Apple® today announced that its magical and revolutionary iPad will be available in the US on Saturday, April 3, for Wi-Fi models and in late April for Wi-Fi + 3G models. In addition, all models of iPad will be available in Australia, Canada, France, Germany, Italy, Japan, Spain, Switzerland and the UK in late April.

Beginning a week from today, on March 12, US customers can pre-order both Wi-Fi and Wi-Fi + 3G models from Apple’s online store (www.apple.com) or reserve a Wi-Fi model to pick up on Saturday, April 3, at an Apple retail store.

I’m happy there’s a pre-order option. I can see how it might be fun to camp out in line, but personally I want mine reserved for me.

(thanks to Steph for the info!)

iPad may go on sale March 26th — getting ready for iBooks

I’m a junkie: pretty much every day now I’m Googling “ipad release date”, looking for news — finally, this morning, MacRumors.com says there are “whispers” that the iPad will go on sale March 26, at 6 PM.

The iPad is getting a lot of pre-release criticism, and I’m sure it’s not for everyone. I don’t recommend it, I don’t dis-recommend it — but I know I, personally, want one. I use a desktop for all my heavy computing. I use (and love) my iPhone for my mobile needs. But there’s a niche that’s missing for me. I bought a netbook a few months ago, mostly to fill in while the desktop (“Stan the Man”, I call it — yes, I name my computers) was out getting repairs. I have nothing positive to say about netbooks. Steve Job is right: it really is just a crappy laptop. I need the touchscreen, the media capabilities. And I’ve grown very curious about e-reading. I’ve done a bit of it on my iPhone; it’s not bad, but the screen is a little small. I’ve been curious about the Kindle and the Nook, but just couldn’t stomach the price tag, for a one-purpose device. As Roger Stewart, editorial director of McGraw-Hill Professional, put it:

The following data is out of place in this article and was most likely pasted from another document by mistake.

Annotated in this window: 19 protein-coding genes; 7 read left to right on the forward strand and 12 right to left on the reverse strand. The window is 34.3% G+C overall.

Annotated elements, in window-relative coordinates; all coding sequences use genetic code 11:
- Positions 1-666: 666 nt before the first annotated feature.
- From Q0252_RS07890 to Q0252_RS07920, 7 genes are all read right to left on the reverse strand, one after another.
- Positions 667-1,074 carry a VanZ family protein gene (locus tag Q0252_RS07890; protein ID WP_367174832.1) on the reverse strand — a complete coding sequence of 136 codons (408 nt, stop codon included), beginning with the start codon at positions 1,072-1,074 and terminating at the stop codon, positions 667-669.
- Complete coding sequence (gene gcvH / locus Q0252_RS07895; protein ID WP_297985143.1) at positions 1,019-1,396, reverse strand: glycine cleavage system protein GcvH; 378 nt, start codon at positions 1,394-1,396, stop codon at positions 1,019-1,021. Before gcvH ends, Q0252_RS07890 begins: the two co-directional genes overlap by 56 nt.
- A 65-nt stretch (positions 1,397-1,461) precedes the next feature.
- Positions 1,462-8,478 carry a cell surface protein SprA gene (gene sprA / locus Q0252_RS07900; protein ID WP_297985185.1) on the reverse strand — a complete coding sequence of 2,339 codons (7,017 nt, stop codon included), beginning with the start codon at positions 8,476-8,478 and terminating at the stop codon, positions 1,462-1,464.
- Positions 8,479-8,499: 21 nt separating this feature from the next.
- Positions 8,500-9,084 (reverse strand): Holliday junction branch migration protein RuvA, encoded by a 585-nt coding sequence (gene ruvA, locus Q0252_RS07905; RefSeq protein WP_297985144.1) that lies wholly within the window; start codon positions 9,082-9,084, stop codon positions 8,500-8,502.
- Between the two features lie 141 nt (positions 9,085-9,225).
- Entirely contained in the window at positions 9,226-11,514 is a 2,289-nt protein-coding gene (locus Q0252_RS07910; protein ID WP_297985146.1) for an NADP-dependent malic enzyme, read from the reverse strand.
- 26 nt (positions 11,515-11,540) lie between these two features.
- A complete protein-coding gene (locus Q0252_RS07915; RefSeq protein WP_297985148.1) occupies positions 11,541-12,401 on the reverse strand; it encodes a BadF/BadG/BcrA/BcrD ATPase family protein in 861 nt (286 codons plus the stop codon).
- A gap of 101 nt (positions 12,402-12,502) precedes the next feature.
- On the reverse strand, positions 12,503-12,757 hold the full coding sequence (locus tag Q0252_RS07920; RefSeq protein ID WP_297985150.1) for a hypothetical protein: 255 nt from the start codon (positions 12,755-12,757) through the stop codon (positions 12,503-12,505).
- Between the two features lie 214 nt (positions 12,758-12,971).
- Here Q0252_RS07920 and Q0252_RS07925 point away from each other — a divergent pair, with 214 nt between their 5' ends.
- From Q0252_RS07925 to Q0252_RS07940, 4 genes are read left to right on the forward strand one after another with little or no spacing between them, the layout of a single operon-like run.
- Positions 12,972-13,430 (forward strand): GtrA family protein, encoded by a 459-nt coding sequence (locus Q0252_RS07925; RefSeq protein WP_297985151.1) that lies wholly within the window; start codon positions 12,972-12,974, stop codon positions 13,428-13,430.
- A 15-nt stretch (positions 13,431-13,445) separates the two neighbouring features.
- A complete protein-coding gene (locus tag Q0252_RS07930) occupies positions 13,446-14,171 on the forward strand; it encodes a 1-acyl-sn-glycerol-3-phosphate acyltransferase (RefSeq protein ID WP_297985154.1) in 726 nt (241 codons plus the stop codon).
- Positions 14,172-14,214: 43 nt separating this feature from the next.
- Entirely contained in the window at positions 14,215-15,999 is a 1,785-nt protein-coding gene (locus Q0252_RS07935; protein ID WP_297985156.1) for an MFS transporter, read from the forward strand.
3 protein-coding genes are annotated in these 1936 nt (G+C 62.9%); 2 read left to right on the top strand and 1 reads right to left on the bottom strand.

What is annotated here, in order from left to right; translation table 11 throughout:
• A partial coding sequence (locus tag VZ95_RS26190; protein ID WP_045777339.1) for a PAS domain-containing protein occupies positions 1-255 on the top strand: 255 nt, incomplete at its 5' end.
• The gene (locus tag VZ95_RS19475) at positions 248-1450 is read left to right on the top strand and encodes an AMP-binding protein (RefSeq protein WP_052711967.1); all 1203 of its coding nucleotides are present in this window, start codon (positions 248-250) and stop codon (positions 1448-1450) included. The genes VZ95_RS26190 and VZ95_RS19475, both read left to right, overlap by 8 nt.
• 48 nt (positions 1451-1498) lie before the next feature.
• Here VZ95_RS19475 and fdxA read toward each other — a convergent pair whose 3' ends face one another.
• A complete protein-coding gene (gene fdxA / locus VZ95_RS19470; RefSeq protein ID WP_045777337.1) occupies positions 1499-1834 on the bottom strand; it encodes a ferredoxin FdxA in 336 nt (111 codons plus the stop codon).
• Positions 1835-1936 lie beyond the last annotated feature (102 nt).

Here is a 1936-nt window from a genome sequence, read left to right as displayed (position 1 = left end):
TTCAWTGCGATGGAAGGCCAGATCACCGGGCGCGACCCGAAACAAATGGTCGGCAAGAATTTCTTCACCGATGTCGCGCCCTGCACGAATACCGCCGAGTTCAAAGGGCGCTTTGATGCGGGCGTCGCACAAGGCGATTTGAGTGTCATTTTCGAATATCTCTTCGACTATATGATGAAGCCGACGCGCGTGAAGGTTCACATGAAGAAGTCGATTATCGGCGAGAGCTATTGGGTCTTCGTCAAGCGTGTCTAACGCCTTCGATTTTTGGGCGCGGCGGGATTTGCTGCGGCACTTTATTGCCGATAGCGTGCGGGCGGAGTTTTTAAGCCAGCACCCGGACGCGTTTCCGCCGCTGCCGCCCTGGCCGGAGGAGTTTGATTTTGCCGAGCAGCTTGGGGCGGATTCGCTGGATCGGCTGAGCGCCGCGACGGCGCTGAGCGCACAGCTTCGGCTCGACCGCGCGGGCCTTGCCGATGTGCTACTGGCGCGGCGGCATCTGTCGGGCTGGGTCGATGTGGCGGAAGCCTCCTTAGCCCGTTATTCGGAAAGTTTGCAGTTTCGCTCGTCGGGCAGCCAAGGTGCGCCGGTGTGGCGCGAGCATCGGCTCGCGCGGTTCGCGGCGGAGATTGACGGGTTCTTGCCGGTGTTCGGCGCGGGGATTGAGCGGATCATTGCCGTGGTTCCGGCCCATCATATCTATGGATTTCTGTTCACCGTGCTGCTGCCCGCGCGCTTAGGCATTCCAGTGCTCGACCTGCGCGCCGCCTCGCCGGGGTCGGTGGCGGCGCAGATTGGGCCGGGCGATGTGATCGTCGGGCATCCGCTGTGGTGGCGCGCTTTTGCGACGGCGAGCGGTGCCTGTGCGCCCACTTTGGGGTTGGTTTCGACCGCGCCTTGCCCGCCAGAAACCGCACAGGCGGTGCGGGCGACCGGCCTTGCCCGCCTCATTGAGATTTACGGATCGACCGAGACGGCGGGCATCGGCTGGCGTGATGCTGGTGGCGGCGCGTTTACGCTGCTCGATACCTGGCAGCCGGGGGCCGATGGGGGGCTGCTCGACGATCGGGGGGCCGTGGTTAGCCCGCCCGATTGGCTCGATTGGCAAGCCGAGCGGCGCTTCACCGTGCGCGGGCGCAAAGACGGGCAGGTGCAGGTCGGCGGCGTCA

“The reason publishers have long believed the iPad would have the potential to be a game changer is not because it was designed to be an e-book reader,” he said. “It’s a game changer because it does everything else well and, by the way, it also happens to be a great e-book reader. Most people are reluctant to pay $300 for an e-book reader, but if the reader is just part of the device that you bought for all those other reasons the barrier goes away.”

Exactly.